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I broke a cardinal rule of teaching several times last year: I cried in front of my students.
Sometimes it happened out of frustration. Just as often, I was overcome during very honest conversations about the struggles my students face within and beyond the school building. At least twice the tears were brought on by uncontrollable laughter at a student’s joke.
As a first-year teacher, I figured tears (of some kind) were inevitable. I entered the classroom with a conservatory degree in acting, a bachelor’s degree in public affairs, lots of knowledge about urban education and the achievement gap, and the hope that I could improve another person’s life.
I knew I wanted to make a difference, and I thought that difference needed to start in the classroom—not in an office as a policymaker, with little or no connection to, and understanding of, what happens inside schools.
This desire, and my nontraditional education background, led me to Teach For America, a program that trains recent college graduates from various backgrounds to teach in public schools. I spent my first year teaching English at Tech High School, which serves a predominantly low-income, minority population. This year, I am teaching seventh-grade language arts at Emma Donnan Middle School.
By the end of that first year, I realized that the life I’d changed the most was my own.
Teach For America is sometimes knocked for sending young adults into classrooms unprepared, but I felt tremendously capable of leading a classroom of students to academic success. I’m not sure that any educator, traditional or nontraditional, is emotionally prepared for this experience.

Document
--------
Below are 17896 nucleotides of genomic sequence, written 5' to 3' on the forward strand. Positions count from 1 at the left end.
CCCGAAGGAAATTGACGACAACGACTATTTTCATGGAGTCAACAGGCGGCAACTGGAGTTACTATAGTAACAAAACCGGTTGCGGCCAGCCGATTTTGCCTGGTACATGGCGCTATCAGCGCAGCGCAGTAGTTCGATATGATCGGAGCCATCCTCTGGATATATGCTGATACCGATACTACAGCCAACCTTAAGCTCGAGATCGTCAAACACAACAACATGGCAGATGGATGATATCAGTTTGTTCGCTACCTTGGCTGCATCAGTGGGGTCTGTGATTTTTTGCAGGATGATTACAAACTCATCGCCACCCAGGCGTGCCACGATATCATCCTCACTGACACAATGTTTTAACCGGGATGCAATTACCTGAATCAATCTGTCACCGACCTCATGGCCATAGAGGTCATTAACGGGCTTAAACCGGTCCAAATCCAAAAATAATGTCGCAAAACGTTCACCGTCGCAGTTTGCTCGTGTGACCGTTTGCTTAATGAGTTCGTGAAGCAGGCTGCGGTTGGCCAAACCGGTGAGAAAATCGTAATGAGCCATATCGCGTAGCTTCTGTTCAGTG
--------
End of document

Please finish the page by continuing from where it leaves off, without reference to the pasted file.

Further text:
Who is prepared to read a child’s disclosure of abuse in a journal entry?
Who is an expert at helping a student handle the loss of several close family members in a bout of gang violence over the weekend?
I experienced both of these scenarios and more during my first year, and it’s hard to imagine a traditional route to the classroom making it any easier to deal with such heartbreak.
Writing an engaging lesson plan is teachable; developing empathy for experiences so far from one’s own must be learned on the job.
The greatest upside to being part of an organization such as Teach For America is the unending support I’ve received from colleagues. There’s no question that teaching is the hardest thing I’ve ever done, but I’ve never felt alone in the journey.
I have incalculable respect for those who enter this profession without the professional development and encouragement from which I’ve benefited as part of TFA. My sister is one of those teachers—she, too, teaches in the Indianapolis Public Schools—and I will never forget the struggles of her first year.
Our teachers deserve better—not just our TFA teachers, but all of those who’ve dedicated their personal and professional lives to educating the next generation.
Being a teacher in an urban, low-income school is a bit like being a protective mother bear. There are days when my cubs stretch me to my limit, but if anyone does anything to try to hurt them, that person must cross me first.
I’ve been shocked by the reactions I receive when I mention where I work and what I’m doing with my life. At a retail store that offers teachers a discount, I’ve encountered looks of sympathy—if not pity. While shopping, a colleague of mine was jokingly offered her purchase for free because she taught at one of “those” schools.
I try to smile through my frustration and say it really isn’t all that bad. The truth is, I wouldn’t want to teach anywhere else. I love my students; I love my colleagues; and I consider myself lucky to be doing what I’m doing.
Friends and family constantly ask me for the magical solution to closing the achievement gap. Do the kids just not care? Do they lack role models? Are their parents disengaged? Does being poor mean a student can’t learn?